There are a number of ways that AI can improve online interviews. First, setting up interviews can be time-consuming and cumbersome. Chatbots (using cognitive engagement) can automatically handle the scheduling and coordination of interviews with candidates, including any updates regarding future meetings and locations (Kharkovyna, 2018). Research has found that 66% of candidates were comfortable using chatbots in this way. In addition, AI can support the analysis of digital interviews. Organizations are using AI-enabled business process automation to automatically analyze muscular contractions (e.g. frowning while talking about prior employment), voice tone (e.g. enthusiastic about this position or company), and proficiency in English from the video interview (Kharkovyna, 2018). Finally, AI has the potential as a coaching tool for applicants. It is likely that mentors and coaches will work with individuals to improve their interviewing skills, and can use these same tools to provide feedback to their mentees.

Supporting effective selection decision-making

The last step in the selection process is to combine all of the information collected in the process to make a final selection decision. For example, organizations can merge information gathered from job applications, employment tests, personality inventories and interviews, and AI can develop algorithms that weight and combine the information to make overall hiring recommendations. The use of AI should be very beneficial in this process because it does not include biases or affect reactions to applicants, which often mislead decision-making. Thus, we believe that the use of AI algorithms may make more effective selection decisions than traditional decision-making, but research is needed to examine this prediction. Industry research supports this argument, finding that AI enabled hiring decisions result in a 20% increase in employee performance and a 35% decrease in turnover rates (Ideal, 2019). Overall, we believe that e-selection and AI can help hospitality organizations hire employees with a better P-O fit and increase retention rates. We identified a number of benefits of using e-selection and AI-enabled hiring decisions including simplifying job analysis, facilitating employment testing, enabling remote video interviewing and supporting overall selection decisions.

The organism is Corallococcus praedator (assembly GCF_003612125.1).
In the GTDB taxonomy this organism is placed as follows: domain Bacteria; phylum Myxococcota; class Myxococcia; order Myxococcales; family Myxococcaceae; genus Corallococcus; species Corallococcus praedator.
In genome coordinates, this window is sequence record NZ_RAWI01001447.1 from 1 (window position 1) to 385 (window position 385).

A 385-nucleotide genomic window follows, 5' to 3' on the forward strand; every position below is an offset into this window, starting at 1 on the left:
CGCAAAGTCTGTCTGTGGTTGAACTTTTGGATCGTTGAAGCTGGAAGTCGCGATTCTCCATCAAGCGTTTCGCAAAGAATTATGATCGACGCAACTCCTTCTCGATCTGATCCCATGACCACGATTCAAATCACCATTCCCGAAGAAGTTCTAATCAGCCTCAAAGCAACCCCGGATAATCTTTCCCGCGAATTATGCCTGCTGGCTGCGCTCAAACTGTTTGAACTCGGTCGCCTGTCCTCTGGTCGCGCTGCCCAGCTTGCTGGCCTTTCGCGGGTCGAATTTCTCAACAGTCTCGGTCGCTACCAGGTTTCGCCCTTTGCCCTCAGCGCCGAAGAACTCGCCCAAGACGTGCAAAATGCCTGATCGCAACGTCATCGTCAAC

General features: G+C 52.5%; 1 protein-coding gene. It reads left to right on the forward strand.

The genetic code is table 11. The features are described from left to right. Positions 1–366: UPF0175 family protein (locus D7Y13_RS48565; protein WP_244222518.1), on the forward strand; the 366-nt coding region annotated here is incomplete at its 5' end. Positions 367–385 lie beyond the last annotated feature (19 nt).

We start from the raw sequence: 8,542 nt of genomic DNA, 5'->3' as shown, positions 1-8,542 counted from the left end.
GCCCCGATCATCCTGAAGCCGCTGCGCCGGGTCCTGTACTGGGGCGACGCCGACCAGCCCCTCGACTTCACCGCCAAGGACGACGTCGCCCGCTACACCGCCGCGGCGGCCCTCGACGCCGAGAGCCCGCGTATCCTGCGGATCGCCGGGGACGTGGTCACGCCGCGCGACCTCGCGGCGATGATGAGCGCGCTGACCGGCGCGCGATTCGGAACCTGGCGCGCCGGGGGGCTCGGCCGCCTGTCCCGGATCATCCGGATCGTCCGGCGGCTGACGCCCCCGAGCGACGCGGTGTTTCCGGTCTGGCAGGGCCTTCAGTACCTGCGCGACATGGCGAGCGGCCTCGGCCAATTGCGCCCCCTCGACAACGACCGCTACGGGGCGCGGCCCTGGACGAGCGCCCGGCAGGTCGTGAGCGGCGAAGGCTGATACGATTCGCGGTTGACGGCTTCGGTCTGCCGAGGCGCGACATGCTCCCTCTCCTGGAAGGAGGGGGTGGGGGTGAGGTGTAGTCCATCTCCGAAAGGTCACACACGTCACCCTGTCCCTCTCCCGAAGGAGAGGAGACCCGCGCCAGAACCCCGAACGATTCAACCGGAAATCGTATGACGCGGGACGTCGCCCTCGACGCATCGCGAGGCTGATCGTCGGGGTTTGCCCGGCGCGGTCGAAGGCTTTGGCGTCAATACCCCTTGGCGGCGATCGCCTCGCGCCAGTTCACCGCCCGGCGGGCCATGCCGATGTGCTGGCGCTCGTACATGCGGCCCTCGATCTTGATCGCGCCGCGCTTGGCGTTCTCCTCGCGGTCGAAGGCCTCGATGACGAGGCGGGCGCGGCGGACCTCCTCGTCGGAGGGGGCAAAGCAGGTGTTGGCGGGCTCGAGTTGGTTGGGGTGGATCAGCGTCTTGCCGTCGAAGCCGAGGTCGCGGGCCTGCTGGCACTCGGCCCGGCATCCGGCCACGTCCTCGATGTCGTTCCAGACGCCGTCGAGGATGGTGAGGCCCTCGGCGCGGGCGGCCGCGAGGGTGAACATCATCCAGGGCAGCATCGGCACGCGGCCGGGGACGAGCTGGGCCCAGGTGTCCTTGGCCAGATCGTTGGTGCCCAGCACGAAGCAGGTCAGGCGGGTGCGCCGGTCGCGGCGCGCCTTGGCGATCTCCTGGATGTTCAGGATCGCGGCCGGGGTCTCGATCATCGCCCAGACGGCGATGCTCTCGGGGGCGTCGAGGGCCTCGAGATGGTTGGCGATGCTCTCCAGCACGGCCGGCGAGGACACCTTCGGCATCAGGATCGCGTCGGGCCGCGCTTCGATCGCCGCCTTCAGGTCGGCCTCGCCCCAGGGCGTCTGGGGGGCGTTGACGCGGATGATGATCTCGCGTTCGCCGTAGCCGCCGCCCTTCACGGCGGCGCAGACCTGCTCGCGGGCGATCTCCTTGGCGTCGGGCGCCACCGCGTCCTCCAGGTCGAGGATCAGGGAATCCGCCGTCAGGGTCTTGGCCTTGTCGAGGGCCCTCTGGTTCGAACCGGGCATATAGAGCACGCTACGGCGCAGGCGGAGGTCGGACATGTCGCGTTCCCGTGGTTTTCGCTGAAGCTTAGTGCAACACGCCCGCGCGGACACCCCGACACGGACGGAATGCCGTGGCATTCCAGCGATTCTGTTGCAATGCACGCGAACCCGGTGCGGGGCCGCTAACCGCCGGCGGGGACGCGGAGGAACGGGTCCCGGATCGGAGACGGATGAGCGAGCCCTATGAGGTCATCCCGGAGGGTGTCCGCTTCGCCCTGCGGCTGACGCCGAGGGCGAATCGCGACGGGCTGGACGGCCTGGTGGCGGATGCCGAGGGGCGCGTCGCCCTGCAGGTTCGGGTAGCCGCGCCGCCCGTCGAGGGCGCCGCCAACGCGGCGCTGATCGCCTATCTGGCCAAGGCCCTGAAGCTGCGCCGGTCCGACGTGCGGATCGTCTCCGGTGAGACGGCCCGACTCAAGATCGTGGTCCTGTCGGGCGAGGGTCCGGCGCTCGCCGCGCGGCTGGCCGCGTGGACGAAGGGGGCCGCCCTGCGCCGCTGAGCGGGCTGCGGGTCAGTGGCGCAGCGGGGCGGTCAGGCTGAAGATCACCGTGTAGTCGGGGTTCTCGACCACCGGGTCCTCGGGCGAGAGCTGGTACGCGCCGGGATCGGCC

The hospitality and tourism industry is a labor-intensive industry that faces a number of important workforce challenges. Chief among them is the high level of turnover in the field. As a result, we argued that eHRM and AI could help them attract, motivate and retain talented employees, and reduce turnover rates. In this paper, we considered how the use of eHRM and AI may enhance the fit between employees and organizations, and increase retention rates. As Johnson et al. (2016) noted, the very act of automating HR practices provides organizations with additional capabilities that enable them to hire the most talented employees who will be motivated to remain with the organization over time.



O*Net is an online database of occupations developed by the US Government, which lists KSAs needed, work activities and more that are associated with different positions (


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This paper forms part of a special section “The future of e-HRM and Artificial Intelligence in the hospitality & tourism industry”, guest edited by Dr Huub Ruel.

Corresponding author

Richard D. Johnson can be contacted at:

About the authors

Richard D. Johnson is based at the Department of Management, Information Systems, and Entrepreneurship, Washington State University, Pullman, Washington, USA.

Dianna L. Stone is based at the Departments of Managment at the University of New Mexico and Virginia Tech, San Antonio, TX, USA.

Kimberly M. Lukaszewski is based at the Department of Management and International Business, Wright State University, Dayton, Ohio, USA.